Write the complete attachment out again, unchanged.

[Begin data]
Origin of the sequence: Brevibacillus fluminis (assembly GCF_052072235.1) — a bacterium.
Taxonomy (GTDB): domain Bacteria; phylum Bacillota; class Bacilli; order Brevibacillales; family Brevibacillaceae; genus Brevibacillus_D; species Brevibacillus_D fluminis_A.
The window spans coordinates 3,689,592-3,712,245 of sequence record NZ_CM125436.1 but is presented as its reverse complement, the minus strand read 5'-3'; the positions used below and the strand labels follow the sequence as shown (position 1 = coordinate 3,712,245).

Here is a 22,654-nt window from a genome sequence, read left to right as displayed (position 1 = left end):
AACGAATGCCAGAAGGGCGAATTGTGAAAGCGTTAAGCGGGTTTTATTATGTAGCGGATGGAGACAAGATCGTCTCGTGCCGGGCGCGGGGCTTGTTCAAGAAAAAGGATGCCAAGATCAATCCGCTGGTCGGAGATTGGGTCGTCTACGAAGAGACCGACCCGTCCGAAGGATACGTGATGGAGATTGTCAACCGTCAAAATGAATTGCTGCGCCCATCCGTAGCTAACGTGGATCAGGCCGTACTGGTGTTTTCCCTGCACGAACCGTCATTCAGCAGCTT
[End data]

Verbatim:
Origin of the sequence: Brevibacillus fluminis (assembly GCF_052072235.1) — a bacterium.
Taxonomy (GTDB): domain Bacteria; phylum Bacillota; class Bacilli; order Brevibacillales; family Brevibacillaceae; genus Brevibacillus_D; species Brevibacillus_D fluminis_A.
The window spans coordinates 3,689,592-3,712,245 of sequence record NZ_CM125436.1 but is presented as its reverse complement, the minus strand read 5'-3'; the positions used below and the strand labels follow the sequence as shown (position 1 = coordinate 3,712,245).

Here is a 22,654-nt window from a genome sequence, read left to right as displayed (position 1 = left end):
AACGAATGCCAGAAGGGCGAATTGTGAAAGCGTTAAGCGGGTTTTATTATGTAGCGGATGGAGACAAGATCGTCTCGTGCCGGGCGCGGGGCTTGTTCAAGAAAAAGGATGCCAAGATCAATCCGCTGGTCGGAGATTGGGTCGTCTACGAAGAGACCGACCCGTCCGAAGGATACGTGATGGAGATTGTCAACCGTCAAAATGAATTGCTGCGCCCATCCGTAGCTAACGTGGATCAGGCCGTACTGGTGTTTTCCCTGCACGAACCGTCATTCAGCAGCTT